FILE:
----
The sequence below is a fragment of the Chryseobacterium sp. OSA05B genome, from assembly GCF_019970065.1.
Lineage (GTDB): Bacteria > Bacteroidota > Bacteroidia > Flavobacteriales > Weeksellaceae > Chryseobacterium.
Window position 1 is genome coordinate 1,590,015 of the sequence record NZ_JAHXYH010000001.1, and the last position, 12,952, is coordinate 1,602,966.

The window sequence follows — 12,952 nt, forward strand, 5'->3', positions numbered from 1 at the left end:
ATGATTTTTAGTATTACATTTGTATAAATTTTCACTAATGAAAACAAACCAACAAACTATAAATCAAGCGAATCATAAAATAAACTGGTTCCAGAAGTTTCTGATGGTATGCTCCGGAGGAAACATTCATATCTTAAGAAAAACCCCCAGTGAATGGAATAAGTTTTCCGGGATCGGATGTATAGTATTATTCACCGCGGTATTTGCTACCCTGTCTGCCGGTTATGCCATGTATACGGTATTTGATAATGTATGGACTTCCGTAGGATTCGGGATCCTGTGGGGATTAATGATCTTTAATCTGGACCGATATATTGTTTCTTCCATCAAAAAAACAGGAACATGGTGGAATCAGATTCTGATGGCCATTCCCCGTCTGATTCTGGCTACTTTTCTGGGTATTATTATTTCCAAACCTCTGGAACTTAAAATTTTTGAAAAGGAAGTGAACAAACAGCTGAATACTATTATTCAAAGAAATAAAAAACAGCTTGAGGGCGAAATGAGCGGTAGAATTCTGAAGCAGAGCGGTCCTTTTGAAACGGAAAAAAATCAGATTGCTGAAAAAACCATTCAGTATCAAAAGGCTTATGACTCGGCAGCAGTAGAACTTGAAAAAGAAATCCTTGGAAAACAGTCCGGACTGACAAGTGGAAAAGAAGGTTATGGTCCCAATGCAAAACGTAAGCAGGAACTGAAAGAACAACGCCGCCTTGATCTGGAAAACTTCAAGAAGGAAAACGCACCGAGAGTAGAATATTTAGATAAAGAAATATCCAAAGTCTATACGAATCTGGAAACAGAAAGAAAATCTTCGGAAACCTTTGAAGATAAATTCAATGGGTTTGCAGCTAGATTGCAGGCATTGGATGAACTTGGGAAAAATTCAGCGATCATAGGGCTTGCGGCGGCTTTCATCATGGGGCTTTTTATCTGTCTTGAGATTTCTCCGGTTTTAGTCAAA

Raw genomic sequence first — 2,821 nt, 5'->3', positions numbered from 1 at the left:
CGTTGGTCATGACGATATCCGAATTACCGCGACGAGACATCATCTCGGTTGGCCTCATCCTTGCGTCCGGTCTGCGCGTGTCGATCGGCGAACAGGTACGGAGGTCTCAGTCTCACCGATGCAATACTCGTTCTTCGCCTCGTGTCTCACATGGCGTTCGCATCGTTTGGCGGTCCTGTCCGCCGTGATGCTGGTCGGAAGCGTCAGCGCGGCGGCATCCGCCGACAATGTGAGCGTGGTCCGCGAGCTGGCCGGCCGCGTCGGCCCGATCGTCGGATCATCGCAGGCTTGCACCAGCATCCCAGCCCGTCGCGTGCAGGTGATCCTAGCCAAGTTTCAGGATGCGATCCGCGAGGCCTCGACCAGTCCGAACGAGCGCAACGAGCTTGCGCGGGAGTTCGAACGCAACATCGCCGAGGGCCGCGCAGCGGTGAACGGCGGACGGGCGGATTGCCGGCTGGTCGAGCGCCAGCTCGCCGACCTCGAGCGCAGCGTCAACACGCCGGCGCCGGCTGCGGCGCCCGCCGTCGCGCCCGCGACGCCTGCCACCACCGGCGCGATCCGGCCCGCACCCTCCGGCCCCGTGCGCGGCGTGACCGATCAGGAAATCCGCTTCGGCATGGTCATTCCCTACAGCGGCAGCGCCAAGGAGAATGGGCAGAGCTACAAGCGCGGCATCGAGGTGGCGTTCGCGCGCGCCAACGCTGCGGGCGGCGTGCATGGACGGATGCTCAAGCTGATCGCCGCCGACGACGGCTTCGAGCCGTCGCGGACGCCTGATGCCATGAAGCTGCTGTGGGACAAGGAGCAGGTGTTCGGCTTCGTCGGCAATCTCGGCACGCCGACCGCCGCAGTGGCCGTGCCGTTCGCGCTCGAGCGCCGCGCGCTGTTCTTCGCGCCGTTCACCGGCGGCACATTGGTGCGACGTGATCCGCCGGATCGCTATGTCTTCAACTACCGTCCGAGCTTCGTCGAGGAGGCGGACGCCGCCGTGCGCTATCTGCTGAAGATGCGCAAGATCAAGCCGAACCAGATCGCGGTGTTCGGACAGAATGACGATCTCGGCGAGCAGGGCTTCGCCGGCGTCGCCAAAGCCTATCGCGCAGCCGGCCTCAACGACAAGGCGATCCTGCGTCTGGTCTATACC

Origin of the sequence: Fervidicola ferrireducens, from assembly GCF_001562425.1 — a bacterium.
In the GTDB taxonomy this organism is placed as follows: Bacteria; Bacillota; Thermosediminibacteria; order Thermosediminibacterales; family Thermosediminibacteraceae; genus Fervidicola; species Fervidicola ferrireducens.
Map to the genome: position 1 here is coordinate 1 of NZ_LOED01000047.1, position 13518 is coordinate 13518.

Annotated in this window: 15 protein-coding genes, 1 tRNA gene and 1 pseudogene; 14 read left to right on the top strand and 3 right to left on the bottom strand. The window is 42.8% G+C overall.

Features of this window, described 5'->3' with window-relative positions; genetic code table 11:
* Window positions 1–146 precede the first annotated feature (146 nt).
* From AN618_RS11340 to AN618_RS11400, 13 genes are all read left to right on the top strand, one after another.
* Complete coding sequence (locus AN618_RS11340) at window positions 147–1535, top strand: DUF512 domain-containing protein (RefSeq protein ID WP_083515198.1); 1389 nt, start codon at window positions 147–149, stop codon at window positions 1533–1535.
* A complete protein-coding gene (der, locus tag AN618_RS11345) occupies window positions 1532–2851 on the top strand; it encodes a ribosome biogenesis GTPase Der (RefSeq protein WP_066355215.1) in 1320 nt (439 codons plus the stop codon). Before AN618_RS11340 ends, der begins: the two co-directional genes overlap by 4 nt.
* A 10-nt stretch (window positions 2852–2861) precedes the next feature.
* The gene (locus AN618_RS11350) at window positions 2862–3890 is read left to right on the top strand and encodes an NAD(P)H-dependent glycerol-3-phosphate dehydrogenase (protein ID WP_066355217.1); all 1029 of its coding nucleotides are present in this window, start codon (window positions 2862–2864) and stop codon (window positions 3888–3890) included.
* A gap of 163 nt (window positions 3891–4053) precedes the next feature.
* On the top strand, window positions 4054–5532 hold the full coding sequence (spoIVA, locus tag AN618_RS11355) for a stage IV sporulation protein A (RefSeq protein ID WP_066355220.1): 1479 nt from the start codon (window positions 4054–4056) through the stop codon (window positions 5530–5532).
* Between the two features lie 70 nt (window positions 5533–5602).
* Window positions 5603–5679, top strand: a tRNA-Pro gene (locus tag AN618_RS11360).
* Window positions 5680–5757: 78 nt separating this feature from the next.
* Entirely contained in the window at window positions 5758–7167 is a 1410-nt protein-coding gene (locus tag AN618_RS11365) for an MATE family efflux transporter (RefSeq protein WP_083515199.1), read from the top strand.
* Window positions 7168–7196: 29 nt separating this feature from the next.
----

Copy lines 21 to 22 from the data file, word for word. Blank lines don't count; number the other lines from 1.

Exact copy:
* Between the two features lie 70 nt (window positions 5533–5602).
* Window positions 5603–5679, top strand: a tRNA-Pro gene (locus tag AN618_RS11360).